Zika — Something else to worry about

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    I’ve been following the Zika stories on Drudge, but haven’t seen it mentioned here.

    Mosquito-borne, (a specific type of mosquito–Aedes aegypti), which has relatively mild symptoms–apart from it’s cause of microcephaly (brain doesn’t grow normally) in the fetuses of pregnant women. It is expected to spread throughout North, Central, and South America, excepting Canada and continental Chile.

    Virologists have yet to understand how the disease – first recognised in Uganda in the 1940s – reached Brazil, or why it has spread so fast. On Monday, the World Health Organisation warned that the virus is likely to spread to every country in the Americas apart from Canada and Chile.

    At present there is neither a vaccine nor a cure for the virus, and authorities across the hemisphere are scrambling to come up with a response.

    Like other tropical fevers, such as dengue and chikungunya, Zika is transmitted by Aedes aegypti, a species of mosquito that thrives in the stagnant water pools that proliferate across Brazilian cities during the country’s hot, wet summers.

    The virus results in many of the same symptoms as dengue and chikungunya: fever, joint pain and rashes. If anything, its distinguishing feature, at least at first, appeared to be its relative mildness.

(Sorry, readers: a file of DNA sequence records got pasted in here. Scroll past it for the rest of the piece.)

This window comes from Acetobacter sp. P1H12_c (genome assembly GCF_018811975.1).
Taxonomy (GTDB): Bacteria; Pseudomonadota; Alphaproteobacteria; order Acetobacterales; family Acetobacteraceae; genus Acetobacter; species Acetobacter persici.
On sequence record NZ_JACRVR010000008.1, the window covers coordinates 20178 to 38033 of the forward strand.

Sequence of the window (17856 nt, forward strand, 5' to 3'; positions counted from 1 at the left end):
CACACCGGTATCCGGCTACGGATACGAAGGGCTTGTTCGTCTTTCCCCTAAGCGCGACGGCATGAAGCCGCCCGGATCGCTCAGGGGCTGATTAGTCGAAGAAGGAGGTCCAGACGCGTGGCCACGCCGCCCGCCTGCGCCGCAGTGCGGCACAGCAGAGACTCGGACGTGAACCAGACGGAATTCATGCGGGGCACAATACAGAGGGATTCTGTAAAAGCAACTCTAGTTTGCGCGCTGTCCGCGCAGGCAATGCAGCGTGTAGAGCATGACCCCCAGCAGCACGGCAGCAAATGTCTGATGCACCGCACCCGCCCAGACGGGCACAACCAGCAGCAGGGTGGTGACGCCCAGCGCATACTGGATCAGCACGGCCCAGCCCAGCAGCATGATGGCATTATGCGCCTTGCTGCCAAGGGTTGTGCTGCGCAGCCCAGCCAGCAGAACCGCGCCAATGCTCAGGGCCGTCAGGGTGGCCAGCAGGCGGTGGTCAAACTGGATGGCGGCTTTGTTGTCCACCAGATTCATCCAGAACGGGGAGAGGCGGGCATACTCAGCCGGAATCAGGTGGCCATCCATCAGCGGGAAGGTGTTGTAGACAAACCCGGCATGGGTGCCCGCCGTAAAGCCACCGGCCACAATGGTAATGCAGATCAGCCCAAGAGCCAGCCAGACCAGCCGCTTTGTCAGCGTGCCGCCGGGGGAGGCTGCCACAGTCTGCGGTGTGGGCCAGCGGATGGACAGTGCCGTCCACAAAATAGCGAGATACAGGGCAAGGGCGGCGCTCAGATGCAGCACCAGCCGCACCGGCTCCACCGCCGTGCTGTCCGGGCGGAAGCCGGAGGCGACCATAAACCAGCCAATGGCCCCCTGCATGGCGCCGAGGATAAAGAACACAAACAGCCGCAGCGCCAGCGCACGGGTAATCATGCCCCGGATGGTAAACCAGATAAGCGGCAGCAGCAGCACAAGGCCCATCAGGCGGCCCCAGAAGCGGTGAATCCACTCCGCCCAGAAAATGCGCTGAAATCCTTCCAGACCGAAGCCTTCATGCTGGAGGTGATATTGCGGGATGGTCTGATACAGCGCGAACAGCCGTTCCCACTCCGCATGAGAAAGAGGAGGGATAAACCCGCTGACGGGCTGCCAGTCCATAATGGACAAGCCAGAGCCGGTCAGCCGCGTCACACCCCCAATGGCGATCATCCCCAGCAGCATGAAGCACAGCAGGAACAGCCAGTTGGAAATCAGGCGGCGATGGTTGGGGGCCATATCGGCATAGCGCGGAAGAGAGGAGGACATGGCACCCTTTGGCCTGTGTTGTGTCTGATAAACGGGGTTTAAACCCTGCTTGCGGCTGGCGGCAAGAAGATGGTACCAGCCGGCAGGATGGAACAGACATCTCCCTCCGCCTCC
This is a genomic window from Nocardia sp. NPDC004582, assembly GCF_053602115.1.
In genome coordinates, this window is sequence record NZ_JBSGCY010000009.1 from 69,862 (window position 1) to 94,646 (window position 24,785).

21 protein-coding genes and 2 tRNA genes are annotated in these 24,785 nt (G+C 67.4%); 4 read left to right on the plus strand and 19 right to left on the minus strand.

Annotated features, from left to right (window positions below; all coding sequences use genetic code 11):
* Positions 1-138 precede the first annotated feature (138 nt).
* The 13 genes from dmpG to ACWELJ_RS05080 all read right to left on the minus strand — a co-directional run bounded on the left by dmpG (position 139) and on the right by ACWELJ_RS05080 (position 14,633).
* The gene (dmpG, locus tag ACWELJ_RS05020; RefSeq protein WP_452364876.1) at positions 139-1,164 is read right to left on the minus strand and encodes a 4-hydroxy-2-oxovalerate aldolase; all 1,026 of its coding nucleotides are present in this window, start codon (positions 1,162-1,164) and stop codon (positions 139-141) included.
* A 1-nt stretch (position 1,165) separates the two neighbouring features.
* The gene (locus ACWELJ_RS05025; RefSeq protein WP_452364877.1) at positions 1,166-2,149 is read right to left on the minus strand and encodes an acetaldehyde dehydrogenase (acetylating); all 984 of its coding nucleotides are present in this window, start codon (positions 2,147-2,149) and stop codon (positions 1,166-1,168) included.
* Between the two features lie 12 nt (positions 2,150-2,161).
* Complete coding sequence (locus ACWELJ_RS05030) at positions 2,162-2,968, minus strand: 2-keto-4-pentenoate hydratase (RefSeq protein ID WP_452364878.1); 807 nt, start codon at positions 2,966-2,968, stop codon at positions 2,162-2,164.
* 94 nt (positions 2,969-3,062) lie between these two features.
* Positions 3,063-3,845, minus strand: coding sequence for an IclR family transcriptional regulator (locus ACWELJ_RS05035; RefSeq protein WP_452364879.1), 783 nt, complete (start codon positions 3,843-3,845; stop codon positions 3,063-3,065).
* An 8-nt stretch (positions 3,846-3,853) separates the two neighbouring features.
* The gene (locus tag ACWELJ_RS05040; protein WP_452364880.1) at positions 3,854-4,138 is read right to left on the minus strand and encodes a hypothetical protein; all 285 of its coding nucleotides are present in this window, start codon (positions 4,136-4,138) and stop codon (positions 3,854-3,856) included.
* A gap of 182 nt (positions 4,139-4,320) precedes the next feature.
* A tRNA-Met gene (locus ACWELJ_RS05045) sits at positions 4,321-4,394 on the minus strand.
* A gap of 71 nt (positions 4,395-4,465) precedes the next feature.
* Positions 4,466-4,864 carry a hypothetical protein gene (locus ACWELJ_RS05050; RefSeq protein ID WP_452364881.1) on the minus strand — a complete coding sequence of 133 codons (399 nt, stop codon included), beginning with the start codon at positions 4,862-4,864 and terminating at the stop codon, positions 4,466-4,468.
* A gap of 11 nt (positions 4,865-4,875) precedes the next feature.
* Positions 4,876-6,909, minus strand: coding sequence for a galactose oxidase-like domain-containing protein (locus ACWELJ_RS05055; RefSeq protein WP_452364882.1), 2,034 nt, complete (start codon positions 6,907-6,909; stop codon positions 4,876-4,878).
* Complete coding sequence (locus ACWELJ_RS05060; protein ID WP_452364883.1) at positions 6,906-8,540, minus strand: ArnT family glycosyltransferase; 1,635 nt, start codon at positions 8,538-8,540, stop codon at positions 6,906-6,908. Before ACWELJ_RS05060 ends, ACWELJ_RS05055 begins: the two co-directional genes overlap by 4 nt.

Pregnant women are being told to stay away from Rio for the olympics.


    Travelers who go to Zika-affected countries could bring the virus to the U.S, where this could be transmitted to mosquitoes that feed on the blood of those infected. The virus-carrying mosquitoes would then pass along the virus when they feed on another person.

    “With the recent outbreaks in the Pacific Islands and South America, the number of Zika cases among travelers visiting or returning to the United States will likely increase,” the CDC said. “These imported cases may result in local spread of the virus in some areas of the United States.”

    Infection contracted after travelling to South America has already been reported in the U.S. The Hawaii State Health Department reported last week of a newborn who tested positive for past Zika infection. The baby’s mother lived in Brazil in May 2015 and likely passed the virus to her child.

    Other cases in Texas, Illinois and Florida also involved individuals who travelled to countries where Zika was endemic.

    Dawn Wesson, from Tulane University School of Public Health and Tropical Medicine, said that there’s a good chance that the Zika virus will spread locally this coming summer, based on the pattern observed with other mosquito-borne virus, the chikungunya.


    Zika is already in Mexico, and much of Central America. (consider all those illegal immigrants crossing the border.) http://www.cdc.gov/zika/geo/

    South American governments including Brazil and Colombia are asking also women to avoid pregnancy, according to AP. In El Salvador, authorities have asked women to not get pregnant until 2018.


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